David Duchovny drones through his role as Fox Mulder, smirking and wise-cracking as if he's preparing for his next gig as an oversexed writer in "Californication." Get your head in the game, Dave.
If Duchovny is sleepwalking, then Billy Connolly is perpetuating a walking coma. Pulling off his self-flagellating pedophile priest character would have been hard enough with an excellent script, but Connelly's does little more than twitch upon command and mumble in a brogue like a Johnny Walker doused Barry Fitzgerald.
Gillian Anderson is one of the few actors that embraced her character. She's able to rise above the worthless subplot involving Scully's moral battle to save the life of a terminally ill kid. (The only thing missing is a young, dew-eyed Ricky Schroeder and a maudlin soundtrack orchestrated by Ray Conniff) She also navigates the Scully/Mulder lovechild issue with dignity, as opposed to Duchovny, who inexplicably smiles like a mischievous teenager let loose at a girl's school whenever he and Scully share a private moment. Scully's the movie's stabilizing force. Anderson knows it, and her eyes burn with purpose. She's focused and says her lines with genuine emotion. And unlike Duchovny, who looks tired and bored, Gillian's been taking care of Gillian. She's less emotionally constipated than was in the TV series, and thanks to her years of acting in Indie productions, seems to have picked up on the subtleties that separate good actors from hacks picking up a paycheck.
Pity Amanda Peet. The perky actress showed a lot of comic moxie in "The Whole Nine Yards" as Bruce Willis' gun moll-in-training girlfriend and had a three-year run on the sleeper series "Jack and Jill." But it seems every time she tries to stretch out in a drama she's get trod on like peat moss. She's efficient and determined as agent Dakota Whitney, but is needlessly sacrificed early in the picture to play upon the audience's sympathies. The problem is, Whitney's got her wits about her in the other scenes, so not only is her fate a gyp, she's one of the few characters worth watching and caring about. After she exits, you should too.
If you believe as I do that rap artists are not only bad singers, they're bad actors, than look no further than Xzibit, who play's Whitney's partner, Agent Mosely Drummy. He's mostly dummy, the type of horrifically heinous actor tomatoes were invented for. As the film's "disbeliver" he's called upon to condemn and criticize Mulder at every turn:
Agent Drummy: I don't believe this.
Mulder: You know, that's been your problem from the very beginning.
And you won't believe Xzibit's ineptitude either. Xzibit's Drummy exhibits a harsh, unyielding attitude that never changes. We don't get to see him get his comeuppance through enlightenment because there's no reason to accomadate him after Amanda Peet gets shafted. Drummy's just there to bully Mulder and crease his brow while doing it. Oh yes, Xzibit also provides "Dying To Live,' painful proof that rap = crap.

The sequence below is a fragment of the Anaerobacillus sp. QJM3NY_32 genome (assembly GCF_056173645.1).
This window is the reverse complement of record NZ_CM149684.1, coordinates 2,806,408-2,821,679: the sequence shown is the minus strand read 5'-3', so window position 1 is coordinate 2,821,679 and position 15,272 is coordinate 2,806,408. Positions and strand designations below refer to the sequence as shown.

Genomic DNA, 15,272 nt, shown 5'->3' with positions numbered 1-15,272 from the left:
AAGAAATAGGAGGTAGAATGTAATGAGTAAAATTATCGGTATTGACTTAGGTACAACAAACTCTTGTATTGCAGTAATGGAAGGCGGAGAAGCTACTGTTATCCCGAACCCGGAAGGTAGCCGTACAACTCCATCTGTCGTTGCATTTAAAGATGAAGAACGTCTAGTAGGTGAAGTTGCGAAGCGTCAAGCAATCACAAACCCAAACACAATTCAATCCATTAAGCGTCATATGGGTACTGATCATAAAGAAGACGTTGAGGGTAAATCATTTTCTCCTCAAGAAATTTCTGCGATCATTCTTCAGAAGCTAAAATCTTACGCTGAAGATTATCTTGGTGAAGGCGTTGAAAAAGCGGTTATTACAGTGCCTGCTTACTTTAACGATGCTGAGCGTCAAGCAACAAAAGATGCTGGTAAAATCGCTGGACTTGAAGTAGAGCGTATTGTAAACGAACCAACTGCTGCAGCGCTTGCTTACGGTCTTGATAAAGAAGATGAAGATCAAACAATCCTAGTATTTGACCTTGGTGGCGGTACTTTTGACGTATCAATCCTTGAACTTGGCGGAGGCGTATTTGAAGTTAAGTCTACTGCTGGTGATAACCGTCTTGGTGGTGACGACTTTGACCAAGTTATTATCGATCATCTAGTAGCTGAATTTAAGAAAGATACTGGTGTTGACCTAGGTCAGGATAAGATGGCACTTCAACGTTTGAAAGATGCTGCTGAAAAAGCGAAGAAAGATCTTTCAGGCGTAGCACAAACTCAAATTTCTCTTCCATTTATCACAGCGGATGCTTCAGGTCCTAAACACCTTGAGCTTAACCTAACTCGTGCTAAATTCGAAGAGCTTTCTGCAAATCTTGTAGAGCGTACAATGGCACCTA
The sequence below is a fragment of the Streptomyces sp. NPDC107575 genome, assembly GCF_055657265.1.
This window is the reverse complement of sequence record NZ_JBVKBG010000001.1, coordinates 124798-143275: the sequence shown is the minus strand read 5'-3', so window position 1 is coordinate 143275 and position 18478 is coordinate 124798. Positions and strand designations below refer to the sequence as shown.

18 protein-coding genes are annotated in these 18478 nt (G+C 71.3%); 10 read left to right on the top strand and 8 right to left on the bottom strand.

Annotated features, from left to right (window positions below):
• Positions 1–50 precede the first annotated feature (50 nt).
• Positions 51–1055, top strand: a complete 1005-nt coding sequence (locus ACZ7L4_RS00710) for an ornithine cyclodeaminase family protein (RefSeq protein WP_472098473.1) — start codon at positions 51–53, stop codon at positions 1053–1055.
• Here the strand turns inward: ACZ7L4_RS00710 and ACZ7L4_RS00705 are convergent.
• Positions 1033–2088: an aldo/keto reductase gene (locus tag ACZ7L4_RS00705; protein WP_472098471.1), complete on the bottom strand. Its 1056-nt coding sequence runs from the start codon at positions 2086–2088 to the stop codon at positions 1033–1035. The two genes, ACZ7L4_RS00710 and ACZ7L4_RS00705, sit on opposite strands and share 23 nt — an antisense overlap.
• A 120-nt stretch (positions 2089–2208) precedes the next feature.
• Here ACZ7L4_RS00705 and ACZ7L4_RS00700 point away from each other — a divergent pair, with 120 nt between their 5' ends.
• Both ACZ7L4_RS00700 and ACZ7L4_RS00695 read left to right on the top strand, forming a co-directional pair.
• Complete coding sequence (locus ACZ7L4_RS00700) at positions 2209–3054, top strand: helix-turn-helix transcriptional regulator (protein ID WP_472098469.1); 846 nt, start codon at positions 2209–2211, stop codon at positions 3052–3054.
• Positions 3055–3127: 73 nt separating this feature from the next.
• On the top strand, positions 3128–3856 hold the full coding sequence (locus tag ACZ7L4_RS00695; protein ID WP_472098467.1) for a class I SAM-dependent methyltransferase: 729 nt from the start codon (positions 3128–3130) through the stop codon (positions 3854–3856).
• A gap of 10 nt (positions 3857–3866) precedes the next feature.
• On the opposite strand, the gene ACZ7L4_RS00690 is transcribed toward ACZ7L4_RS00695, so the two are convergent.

The "villains" are virtually silent, so the one-note motive of one lover trying to save the other by piecing together a new body for him is never fleshed out (no pun intended). Canadian actor Callum Keith Rennie (now in "Californication" with Duchovy, can you say "payback?") plays Janke Dacyshyn, the Russian nut job donor delivery boy. With little dialogue to work with, he's forced to froth like Rasputin and display typical sci-fi moments of angry inhuman strength. Rennie is intense, but he's bogged down by his poorly written boogeyman role. The same can be said for Fagin Woodcock (you're kiddin' me with that name, right?) who plays Franz Tomczesyn, the film's Frankenstein's monster and Janke's love interest. He has to react to getting slashed in the opening scene and spends the rest of the film gurgling through tubes and air bags while on his back in an operating room. His acting is equally comatose.
If Chris Carter set out to pick up where the television series left off he succeeded. By its seventh and last season, "The X-Files" was a spent force. Duchovny wasn't even a regular on the show anymore. He should have remained an ex-cast member.
Extras include Carter doing what amounts to an infomercial about the film's "green production." The actors and crew used hybrid cars, and many of the sets were cannibalized from other films. It's a noble cause and a nice sentiment, by hardly scintillating, but it's still more interesting than Xzibit's ridiculous rap. You'll have to content yourself with "Body Parts,' a segment on the film's special effects, and the gag reel, which shows that Peet and Anderson are good natured good sports who don't mind falling on the ice or mugging for the camera if it helps keep the crew loose.
With "I Want To Believe" the X-Files has finally jumped the shark. Its degenerated into a grade Z laugher that makes "Plan Nine From Outer Space" look like "The Godfather." Maybe if we could cryogenically freeze Chris Carter's noggin and go back in time to the moment he thought of creating this Frankenstein facsimile we could stop thousands of X-Files fans from crying out for his head. Probably not.